Startup business funding: where to look when you’re beginning

Author: Fundbox Team | May 18, 2022

The old saying ‘money doesn’t grow on trees’ certainly rings true for new entrepreneurs. One in three new entrepreneurs begin their small business with less than $5,000. Hatching a bright business idea is one thing, but finding the funding to bring it to life is another matter altogether. 

The reality is, money is a key ingredient in the recipe for startup success, and financing is a critical component in getting your business off the ground. Securing small business startup funding can be especially challenging and may simply feel out of reach due to the restrictive requirements of traditional business loans. 

Don’t let that put a damper on your business plans. While finding the funds to nurture your startup can be tricky and trying at times, it’s not a lost cause — in fact, far from it. There are still plenty of great startup business loans and other ’money trees’ for you to explore. To help you better navigate them, we’ve prepared a breakdown of the best funding options for beginners. 

Grants

Free money to start a business? Sounds like a dream come true or, possibly, just too good to be true. Fortunately, business grants are not a myth, and a number of government-backed and private grant options exist for startup businesses.

There are some potential drawbacks, however. Given their very nature, grants are a competitive option. The application process is sometimes lengthy and labor intensive, and there are rigid rules around how ‌‌funds are used. 

There are a variety of grant funding options for you to explore online, including, for example, federal grants, and others such as the Small Business Innovation Research program, or the Small Business Technology Transfer program.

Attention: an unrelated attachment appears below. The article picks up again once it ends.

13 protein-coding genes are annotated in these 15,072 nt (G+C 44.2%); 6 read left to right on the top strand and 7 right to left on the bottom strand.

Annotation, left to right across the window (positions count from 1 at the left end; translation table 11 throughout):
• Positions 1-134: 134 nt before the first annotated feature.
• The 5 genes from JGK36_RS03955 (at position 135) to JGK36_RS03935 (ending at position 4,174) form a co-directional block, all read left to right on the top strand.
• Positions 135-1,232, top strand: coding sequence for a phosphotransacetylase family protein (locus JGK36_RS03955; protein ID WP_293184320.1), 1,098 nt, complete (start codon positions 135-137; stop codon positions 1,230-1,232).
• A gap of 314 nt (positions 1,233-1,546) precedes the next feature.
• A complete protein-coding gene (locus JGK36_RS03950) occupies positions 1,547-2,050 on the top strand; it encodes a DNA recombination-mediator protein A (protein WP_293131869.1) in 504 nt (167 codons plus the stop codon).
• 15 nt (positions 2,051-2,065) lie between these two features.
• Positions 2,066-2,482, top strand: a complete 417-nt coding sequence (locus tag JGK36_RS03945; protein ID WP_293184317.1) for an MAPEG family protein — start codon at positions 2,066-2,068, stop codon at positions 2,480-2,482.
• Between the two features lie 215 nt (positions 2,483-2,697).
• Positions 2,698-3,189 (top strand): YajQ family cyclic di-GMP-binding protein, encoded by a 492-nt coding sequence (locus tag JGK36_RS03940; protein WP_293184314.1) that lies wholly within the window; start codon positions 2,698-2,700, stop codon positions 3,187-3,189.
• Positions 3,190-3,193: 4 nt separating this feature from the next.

Small Business Administration (SBA) loans

The SBA partners with lenders to provide loans to startups and small businesses. Rather than lending directly, the SBA guarantees a percentage of the loan, which helps startup businesses obtain loans with desirable rates and terms that are otherwise extremely rare for a new business.  

The SBA microloan program partners with nonprofit, community-based lenders to provide startup loans of up to $50,000.

Non-monetary benefits

You will likely enjoy face-to-face interaction in the form of mentorship, which is a key advantage of SBA microloans. Typically, microloan providers will pair you with other startup founders who can offer advice on a range of topics; for example, finance, business strategy, marketing, and more.  

It’s worth noting that mentored startups raise seven times more money than their independent counterparts.

Explore all SBA loan options and resources here. 

Startup business loans 

A startup business loan is a financing option created to help cover the costs associated with starting a new business. Typically, these funds can be leveraged for supplies, working capital, equipment, real estate, inventory, machinery, and more. 

One drawback to consider is that there are usually many hoops to jump through to qualify for loans from traditional lenders. Strict eligibility requirements and rigid terms mean these loans are often outside the realm of possibility for early stage startups. 

Business lines of credit

A business line of credit provides access to revolving capital, similar to a credit card. 

They are often used to cover short-term financial needs, which can include everything from inventory purchases to product development. One key advantage of a business line of credit is that interest is only charged on the amount spent rather than the full credit limit. As with loans, business lines of credit from banks have rigid requirements for startups. 

Equipment financing

Equipment financing is generally a more cost-effective option for startups that are seeking out funds with the specific intent of purchasing the physical equipment needed to run their businesses. This type of financing excludes real estate but instead applies to physical assets such as machinery, computers, servers, vehicles, and similar equipment.